His ten best-selling books on new media and popular culture have been translated to over thirty languages. They include Cyberia, Media Virus, Playing the Future, Nothing Sacred: The Truth about Judaism, and Coercion, winner of the Marshall Mcluhan Award for best media book. Rushkoff also wrote the acclaimed novels Ecstasy Club and Exit Strategy and graphic novel, Club Zero-G. He has just finished a book for HarperBusiness, applying renaissance principles to today's complex economic landscape, Get Back in the Box: Innovation from the Inside Out. He's now writing a monthly comic book for Vertigo called Testament.

He has written and hosted two award-winning Frontline documentaries - The Merchants of Cool looked at the influence of corporations on youth culture, and The Persuaders, about the cluttered landscape of marketing, and new efforts to overcome consumer resistance.

Rushkoff's commentaries air on CBS Sunday Morning and NPR's All Things Considered, and have appeared in publications from The New York Times to Time magazine. He wrote the first syndicated column on cyberculture for The New York Times and Guardian of London, as well as a column on wireless for The Feature and a new column for the music and culture magazine, Arthur.

Rushkoff founded the Narrative Lab at NYU's Interactive Telecommunications Program, and lectures about media, art, society, and change at conferences and universities around the world.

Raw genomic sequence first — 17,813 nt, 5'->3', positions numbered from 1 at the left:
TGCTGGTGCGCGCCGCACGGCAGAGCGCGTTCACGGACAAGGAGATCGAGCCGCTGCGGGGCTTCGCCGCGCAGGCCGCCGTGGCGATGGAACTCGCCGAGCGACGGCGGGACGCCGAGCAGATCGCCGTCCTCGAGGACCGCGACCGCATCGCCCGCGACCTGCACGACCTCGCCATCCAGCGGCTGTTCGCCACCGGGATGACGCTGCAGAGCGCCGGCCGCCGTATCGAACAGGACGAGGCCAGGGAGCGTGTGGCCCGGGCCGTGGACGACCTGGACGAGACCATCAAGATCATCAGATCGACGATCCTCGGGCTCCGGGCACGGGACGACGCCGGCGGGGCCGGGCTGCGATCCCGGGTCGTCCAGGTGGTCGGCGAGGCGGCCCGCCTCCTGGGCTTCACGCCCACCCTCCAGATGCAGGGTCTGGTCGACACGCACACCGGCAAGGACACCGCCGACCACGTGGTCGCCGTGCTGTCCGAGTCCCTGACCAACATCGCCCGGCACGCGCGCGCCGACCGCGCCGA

He is Advisor to the United Nations Commission on World Culture, on the Board of Directors of the Media Ecology Association, The Center for Cognitive Liberty and Ethics, and as a founding member of Technorealism. He has been awarded Senior Fellowships by the Markle Foundation and the Center for Global Communications Fellow of the International University of Japan.

He regularly appears on TV shows from NBC Nightly News to Larry King and Bill Maher. He is writing a new monthly comic book for Vertigo, and developed the Electronic Oracle software series for HarperCollins Interactive.

Rushkoff is on the board of several new media non-profits and companies, and regularly consults on new media arts and ethics to museums, governments, synagogues, churches, and universities, as well as Sony, TCI, advertising agencies, and other Fortune 500 companies.

Rushkoff graduated magna cum laude from Princeton University, received an MFA in Directing from California Institute of the Arts, a post-graduate fellowship (MFA) from The American Film Institute, and a Director's Grant from the Academy of Motion Picture Arts and Sciences. He has worked as a certified stage fight choreographer, and as keyboardist for the industrial band PsychicTV.

He lives in Park Slope Brooklyn with his wife, Barbara, and daughter Mamie.

Customer Reviews

4.3 out of 5 stars
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Most Helpful Customer Reviews

4 of 4 people found the following review helpful By "-jals-" on April 18, 2000
Format: Paperback